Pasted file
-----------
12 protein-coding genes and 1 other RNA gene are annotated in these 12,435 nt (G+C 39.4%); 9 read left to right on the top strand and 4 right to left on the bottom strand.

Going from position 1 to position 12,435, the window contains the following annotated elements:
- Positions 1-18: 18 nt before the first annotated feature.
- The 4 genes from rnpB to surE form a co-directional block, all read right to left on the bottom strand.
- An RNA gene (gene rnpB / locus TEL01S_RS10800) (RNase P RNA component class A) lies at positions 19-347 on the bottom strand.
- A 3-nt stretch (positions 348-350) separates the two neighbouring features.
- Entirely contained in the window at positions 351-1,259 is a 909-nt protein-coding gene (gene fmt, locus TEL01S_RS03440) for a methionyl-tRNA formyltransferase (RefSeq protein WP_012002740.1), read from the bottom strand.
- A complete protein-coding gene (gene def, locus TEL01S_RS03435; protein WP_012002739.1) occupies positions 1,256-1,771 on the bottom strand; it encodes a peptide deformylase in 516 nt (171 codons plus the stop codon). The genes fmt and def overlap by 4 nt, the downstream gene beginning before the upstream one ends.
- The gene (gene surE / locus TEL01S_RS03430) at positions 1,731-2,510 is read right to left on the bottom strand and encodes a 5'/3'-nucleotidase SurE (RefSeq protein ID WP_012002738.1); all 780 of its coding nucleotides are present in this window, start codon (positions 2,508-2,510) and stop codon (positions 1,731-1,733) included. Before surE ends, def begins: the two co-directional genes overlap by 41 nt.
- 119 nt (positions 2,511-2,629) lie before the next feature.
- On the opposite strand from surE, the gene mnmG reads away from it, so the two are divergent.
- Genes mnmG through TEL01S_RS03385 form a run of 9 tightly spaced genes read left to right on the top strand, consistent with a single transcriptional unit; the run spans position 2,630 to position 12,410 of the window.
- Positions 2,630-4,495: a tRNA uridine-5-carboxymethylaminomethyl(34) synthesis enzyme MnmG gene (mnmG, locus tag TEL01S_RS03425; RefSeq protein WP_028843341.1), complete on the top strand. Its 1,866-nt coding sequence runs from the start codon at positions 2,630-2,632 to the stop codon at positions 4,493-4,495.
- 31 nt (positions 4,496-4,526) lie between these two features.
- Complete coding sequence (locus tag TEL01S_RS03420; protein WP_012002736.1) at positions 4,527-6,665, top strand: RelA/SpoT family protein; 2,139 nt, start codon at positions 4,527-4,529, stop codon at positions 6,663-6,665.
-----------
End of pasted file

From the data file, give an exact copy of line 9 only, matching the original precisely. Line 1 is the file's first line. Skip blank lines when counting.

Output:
- The gene (gene surE / locus TEL01S_RS03430) at positions 1,731-2,510 is read right to left on the bottom strand and encodes a 5'/3'-nucleotidase SurE (RefSeq protein ID WP_012002738.1); all 780 of its coding nucleotides are present in this window, start codon (positions 2,508-2,510) and stop codon (positions 1,731-1,733) included. Before surE ends, def begins: the two co-directional genes overlap by 41 nt.